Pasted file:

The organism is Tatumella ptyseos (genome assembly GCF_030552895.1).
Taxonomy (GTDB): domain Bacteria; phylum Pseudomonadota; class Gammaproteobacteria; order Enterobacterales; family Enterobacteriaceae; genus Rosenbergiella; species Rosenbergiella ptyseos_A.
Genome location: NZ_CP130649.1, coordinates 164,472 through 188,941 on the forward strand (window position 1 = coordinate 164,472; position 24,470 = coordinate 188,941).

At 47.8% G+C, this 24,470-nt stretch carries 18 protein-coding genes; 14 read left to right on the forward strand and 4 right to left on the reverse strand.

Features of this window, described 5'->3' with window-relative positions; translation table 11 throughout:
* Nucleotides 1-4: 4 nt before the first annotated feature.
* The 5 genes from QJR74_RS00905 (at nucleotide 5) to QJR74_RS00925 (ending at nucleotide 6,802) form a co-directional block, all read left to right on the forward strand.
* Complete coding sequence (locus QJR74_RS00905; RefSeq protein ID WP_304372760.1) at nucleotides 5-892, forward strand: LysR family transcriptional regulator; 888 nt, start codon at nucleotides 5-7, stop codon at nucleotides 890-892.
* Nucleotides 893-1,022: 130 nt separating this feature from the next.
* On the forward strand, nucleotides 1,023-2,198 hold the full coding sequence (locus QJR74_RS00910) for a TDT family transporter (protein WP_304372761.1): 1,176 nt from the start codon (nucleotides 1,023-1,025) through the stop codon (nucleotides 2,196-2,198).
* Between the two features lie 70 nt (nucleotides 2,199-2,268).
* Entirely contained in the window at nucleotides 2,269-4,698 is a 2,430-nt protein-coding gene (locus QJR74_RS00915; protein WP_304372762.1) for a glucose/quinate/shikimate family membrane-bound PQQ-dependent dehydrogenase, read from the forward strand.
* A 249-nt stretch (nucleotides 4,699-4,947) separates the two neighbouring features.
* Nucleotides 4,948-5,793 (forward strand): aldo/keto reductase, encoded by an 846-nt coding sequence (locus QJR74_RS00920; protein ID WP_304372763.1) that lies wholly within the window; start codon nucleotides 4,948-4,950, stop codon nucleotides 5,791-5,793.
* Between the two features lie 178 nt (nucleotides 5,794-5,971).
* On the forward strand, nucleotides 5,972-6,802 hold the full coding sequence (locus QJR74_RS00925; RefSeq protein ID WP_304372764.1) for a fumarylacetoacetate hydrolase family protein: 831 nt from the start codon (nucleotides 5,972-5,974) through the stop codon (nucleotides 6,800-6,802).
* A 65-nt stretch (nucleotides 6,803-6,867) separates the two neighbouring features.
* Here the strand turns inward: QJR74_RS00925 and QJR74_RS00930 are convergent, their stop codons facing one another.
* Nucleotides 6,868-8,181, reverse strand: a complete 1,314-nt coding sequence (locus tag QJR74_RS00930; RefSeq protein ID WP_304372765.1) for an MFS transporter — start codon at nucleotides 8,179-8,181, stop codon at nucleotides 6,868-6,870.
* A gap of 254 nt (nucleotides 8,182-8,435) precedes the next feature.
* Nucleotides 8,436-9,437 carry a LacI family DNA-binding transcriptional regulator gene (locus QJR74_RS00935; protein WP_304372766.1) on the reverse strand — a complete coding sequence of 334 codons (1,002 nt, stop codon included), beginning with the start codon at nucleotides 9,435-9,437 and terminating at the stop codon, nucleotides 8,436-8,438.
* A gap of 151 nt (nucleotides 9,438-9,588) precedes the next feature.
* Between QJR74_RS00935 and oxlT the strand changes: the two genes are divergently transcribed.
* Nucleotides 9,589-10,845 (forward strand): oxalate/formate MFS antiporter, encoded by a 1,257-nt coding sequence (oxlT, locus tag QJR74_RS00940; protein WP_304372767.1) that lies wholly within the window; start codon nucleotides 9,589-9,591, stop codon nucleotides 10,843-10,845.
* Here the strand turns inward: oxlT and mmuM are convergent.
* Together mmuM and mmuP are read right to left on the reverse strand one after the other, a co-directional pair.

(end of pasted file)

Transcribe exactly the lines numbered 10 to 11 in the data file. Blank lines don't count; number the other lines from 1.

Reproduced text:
* On the forward strand, nucleotides 1,023-2,198 hold the full coding sequence (locus QJR74_RS00910) for a TDT family transporter (protein WP_304372761.1): 1,176 nt from the start codon (nucleotides 1,023-1,025) through the stop codon (nucleotides 2,196-2,198).
* Between the two features lie 70 nt (nucleotides 2,199-2,268).